The UK government yesterday announced that it will introduce a targeted Digital Services Tax aimed at large search engines, social media platforms and online marketplaces, applicable from April 2020.
One of the headline measures announced yesterday in the UK Chancellor of the Exchequer’s final pre-Brexit Budget was the introduction of a new Digital Services Tax (“DST”). In summary, effective April 2020 the DST will apply a 2% tax on the revenues of specific digital business models where their revenues are linked to the participation of UK users.
The digital economy has been a focus of the UK government for some time. In addition to position papers published in the Chancellor’s 2017 Budget and the Spring Statement earlier this year, the UK has been a prominent force in the OECD’s base erosion and profits shifting (“BEPS”) project, the first action point of which is intended to address the tax challenges presented by the digital economy. Having apparently grown impatient with the lack of progress at an OECD level, the UK has decided to act unilaterally to protect its own tax base while simultaneously reaffirming its commitment to the BEPS project and committing to disapply the DST when an appropriate international solution is in place. The measure goes further than most other countries, although it is notable that Spain also proposes to introduce a digital services tax at 3% on digital services income by 2019.
The DST will apply to search engines, social media platforms and online marketplaces, all of which have been subject to considerable scrutiny from the UK tax authorities in recent years. These specific markets have been identified because the government considers they derive significant value from the participation of their users. In contrast, the Budget statement confirms that the DST will not apply to financial and payment services, the provision of online content, sales of software/hardware and television/broadcasting services.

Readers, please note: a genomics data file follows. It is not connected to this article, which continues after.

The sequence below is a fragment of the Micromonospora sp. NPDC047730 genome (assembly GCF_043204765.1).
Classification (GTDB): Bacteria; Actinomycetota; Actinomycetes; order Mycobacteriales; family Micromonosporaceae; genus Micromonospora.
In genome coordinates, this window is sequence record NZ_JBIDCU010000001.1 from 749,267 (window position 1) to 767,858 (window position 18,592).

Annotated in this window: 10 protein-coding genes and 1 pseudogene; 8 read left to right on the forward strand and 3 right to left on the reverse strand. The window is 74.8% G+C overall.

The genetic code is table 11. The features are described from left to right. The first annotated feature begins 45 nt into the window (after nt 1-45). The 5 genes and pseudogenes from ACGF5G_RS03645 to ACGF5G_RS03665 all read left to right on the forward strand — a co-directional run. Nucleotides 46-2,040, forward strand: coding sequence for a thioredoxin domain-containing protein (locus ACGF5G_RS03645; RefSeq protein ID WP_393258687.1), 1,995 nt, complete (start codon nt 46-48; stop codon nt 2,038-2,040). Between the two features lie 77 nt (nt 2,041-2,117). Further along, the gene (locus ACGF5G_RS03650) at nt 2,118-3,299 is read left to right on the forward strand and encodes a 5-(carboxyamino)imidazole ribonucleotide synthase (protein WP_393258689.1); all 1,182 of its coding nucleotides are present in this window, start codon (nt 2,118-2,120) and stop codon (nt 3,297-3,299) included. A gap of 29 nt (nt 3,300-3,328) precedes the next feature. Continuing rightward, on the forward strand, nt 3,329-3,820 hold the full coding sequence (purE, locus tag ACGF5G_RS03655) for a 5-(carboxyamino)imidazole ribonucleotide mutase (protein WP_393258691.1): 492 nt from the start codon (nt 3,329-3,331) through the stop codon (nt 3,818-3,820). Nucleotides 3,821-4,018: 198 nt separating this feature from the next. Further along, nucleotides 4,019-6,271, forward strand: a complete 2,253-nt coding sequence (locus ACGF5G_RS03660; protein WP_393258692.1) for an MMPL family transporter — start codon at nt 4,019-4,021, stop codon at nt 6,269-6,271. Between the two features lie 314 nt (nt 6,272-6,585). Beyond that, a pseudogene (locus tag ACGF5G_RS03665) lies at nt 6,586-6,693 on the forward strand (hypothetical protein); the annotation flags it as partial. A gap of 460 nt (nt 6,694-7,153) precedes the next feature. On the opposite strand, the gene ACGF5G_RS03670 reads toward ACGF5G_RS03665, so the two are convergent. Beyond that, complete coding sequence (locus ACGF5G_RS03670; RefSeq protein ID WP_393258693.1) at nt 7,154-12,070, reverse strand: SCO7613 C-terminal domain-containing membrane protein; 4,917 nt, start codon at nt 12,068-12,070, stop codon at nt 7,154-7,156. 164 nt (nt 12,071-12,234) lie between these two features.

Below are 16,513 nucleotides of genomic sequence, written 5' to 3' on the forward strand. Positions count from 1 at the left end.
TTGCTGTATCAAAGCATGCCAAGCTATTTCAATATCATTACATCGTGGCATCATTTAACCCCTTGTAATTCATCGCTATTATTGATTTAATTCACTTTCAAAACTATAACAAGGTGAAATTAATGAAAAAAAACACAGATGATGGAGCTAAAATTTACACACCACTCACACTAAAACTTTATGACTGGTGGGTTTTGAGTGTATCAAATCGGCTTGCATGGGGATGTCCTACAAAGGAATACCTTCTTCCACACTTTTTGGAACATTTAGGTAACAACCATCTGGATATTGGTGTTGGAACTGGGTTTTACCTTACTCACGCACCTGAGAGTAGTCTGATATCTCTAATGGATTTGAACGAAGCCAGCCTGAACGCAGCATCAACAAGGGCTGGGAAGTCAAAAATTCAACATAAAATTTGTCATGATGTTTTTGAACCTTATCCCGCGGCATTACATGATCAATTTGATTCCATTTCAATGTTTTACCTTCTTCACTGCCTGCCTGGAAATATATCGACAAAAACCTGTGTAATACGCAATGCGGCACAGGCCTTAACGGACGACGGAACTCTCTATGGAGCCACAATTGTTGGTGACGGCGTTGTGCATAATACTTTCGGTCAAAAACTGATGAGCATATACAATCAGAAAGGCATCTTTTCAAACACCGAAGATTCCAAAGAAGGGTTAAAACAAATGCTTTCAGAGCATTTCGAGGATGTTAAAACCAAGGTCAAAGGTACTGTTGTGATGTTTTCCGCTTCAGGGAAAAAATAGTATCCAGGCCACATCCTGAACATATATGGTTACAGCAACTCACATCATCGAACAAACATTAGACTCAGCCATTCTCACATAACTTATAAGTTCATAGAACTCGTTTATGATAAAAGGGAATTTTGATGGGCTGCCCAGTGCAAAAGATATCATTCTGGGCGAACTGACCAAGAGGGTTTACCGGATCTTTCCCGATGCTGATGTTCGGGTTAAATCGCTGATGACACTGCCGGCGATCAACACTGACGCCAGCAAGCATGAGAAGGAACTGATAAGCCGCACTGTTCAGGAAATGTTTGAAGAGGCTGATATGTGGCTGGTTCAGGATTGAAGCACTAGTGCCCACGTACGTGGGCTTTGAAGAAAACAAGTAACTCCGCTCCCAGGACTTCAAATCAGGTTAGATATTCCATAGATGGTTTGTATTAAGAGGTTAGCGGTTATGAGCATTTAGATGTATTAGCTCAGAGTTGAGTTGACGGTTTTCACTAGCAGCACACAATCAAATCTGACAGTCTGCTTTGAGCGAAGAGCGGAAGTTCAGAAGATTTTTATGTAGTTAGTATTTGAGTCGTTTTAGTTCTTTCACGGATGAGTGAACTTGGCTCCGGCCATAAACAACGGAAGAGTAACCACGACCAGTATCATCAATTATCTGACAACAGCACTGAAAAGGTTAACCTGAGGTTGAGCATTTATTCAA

The government has clarified that the DST is not a tax on the online sale of goods (it will only apply to revenues from intermediating such sales, not making such sales) nor a generalised tax on online advertising or the collection data. It will apply to revenues attributable to in-scope business models whenever they are linked to UK users. The Budget statement gives the following examples:
If a social media platform generates revenues from targeting adverts at UK users, the DST will apply to those revenues.
If a marketplace generates commission by facilitating a transaction between UK users, the DST will apply to those revenues.
If a search engine generates revenue from displaying advertising against the result of key search terms inputted by UK users, the DST will apply.
The DST is targeted at large multinationals. It will only apply to businesses generating annual global revenues of £500 million and so may be seen as an attack primarily on large US-headquartered technology companies. However, the proposal is likely to be welcomed by more traditional high street retailers which have struggled to compete with large online marketplaces. The first £25 million of relevant UK revenues will be exempt from DST.
Given the brevity of yesterday’s announcement, there is considerable uncertainty as to how the DST will apply. Much will depend on the detailed provisions, which will not be published for some time. The government will issue a consultation in the coming weeks, following which consultation process legislation will be introduced, likely in late 2019, to apply from April 2020. The government has committed to a formal review of the DST in 2025 to determine if it is still required in the light of international developments.